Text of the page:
Many people don’t know this but March happens to be National Optimism Month. The research around optimism has exploded lately (there have been more studies done in the last seven years than in the previous twenty) and the results are remarkable. We can in fact increase how optimistic we are. Why should we strive to do this? The benefits of having an optimistic outlook are many – optimists tend to be happier, healthier and more successful while pessimists are more likely to develop depression, poor health and give up on their goals in the face of adversity.
Dr. Martin Seligman is one of the leading researchers in this field and his many books demonstrate that optimists and pessimists simply have opposite perspectives when it comes to success and failure.
Optimists see success as permanent (the situation will last a long time), pervasive (reaching into all areas of life) and personal (something they caused and have control over). In contrast, they view failure as temporary (the situation will not last long), specific (affecting just one aspect of their life) and impersonal (the cause is likely having to do with other people or circumstances).
Pessimists apply the same thinking but in reverse! They see failure as permanent, pervasive and personal and success as temporary, specific and impersonal.
As you can imagine, this type of thinking can permeate all aspects of our lives and have quite an impact. In one research study, Dr. Seligman found that how sales people explained their failures made the difference between their becoming an outstanding sales person or quitting the company.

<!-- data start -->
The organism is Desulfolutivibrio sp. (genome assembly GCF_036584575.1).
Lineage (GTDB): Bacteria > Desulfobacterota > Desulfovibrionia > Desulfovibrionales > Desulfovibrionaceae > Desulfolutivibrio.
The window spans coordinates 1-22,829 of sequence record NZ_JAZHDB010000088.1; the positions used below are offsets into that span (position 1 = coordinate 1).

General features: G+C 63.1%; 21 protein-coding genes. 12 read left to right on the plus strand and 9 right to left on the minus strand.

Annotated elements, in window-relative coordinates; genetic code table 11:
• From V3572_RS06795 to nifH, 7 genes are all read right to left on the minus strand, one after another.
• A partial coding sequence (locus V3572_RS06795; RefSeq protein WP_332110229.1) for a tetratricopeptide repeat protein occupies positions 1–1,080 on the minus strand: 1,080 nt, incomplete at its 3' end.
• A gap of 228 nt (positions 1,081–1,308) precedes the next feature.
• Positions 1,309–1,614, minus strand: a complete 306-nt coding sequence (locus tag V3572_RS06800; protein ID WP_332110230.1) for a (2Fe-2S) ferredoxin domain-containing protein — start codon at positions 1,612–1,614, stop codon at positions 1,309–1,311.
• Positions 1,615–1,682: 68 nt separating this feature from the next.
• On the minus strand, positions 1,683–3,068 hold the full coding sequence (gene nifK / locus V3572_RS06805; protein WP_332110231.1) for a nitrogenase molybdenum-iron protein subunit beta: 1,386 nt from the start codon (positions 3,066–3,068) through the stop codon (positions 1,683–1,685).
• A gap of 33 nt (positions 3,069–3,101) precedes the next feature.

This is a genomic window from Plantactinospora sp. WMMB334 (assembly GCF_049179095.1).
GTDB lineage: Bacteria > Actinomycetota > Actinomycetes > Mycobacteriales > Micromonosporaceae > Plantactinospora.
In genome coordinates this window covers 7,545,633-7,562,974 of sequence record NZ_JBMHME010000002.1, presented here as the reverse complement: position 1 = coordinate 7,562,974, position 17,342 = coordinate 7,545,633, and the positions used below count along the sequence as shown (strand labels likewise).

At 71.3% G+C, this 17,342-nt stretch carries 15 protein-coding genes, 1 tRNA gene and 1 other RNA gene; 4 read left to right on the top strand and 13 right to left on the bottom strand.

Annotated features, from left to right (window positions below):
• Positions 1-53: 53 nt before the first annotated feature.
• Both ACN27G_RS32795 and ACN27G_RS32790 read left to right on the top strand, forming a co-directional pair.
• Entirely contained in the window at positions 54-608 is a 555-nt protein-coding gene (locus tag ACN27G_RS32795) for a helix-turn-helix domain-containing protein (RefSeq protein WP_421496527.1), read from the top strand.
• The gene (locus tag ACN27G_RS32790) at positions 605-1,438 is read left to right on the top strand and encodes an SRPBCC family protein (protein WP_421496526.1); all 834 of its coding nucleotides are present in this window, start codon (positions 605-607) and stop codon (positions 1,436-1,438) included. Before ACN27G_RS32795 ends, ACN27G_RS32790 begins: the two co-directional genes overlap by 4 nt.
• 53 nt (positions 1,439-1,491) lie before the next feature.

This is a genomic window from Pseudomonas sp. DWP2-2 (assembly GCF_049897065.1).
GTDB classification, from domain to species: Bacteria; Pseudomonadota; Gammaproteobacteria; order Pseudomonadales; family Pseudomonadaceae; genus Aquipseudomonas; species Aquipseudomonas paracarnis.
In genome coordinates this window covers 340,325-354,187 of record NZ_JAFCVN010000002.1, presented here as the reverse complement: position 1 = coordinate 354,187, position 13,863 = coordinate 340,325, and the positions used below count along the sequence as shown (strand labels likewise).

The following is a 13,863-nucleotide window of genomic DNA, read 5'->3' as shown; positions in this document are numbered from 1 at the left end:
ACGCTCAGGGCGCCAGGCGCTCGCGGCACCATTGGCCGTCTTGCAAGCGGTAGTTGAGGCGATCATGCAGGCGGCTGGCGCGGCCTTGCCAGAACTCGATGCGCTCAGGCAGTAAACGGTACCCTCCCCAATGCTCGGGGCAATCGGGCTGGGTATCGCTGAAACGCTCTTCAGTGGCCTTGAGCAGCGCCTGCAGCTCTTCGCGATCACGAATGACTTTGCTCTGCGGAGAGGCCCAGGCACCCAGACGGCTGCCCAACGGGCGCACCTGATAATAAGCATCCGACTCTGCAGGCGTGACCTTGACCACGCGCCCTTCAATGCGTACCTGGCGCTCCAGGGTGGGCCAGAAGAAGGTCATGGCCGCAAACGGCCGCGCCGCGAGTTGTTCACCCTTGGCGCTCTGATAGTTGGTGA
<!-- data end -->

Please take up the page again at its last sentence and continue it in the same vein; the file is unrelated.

People who had an optimistic outlook and saw their failures as temporary (this one failure is simply a small setback), specific (this one failure does not represent my overall ability as a sales person) and impersonal (the reason this deal did not close is not because I’m a poor sales person) had 37 percent more sales in their first two years on the job compared with their pessimistic counterparts.
The sales people with a pessimistic view that saw their failures as permanent (I’ll never close a deal), specific (I am not cut out for this type of work) and personal (It’s my fault that the deal did not go through) not only had less sales but were twice as likely to quit in their first year on the job.
If you think you might lean towards a pessimistic style of thinking the first step is to become aware of your thought patterns and then slowly work to change your explanatory style. For instance, if you think, “I’ll never make the kind of friends in this new neighborhood like I had where I lived before,” you can catch your pessimistic thinking and avoid falling into it again. The next time you are feeling lonely you might instead think, “It takes time to develop close friendships when you move to a new neighborhood.”
Slowly but surely, as you become aware of negative, pessimistic thought patterns you can work to generate more positive and accurate explanations for life events and before you know it new neural pathways in your brain will develop and you will shift your thinking towards the optimistic end of the spectrum. In honor of National Optimism Month, why not start today!
“Between stimulus and response there is a space. In that space is our power to choose our response. In our response lies our growth and our freedom.”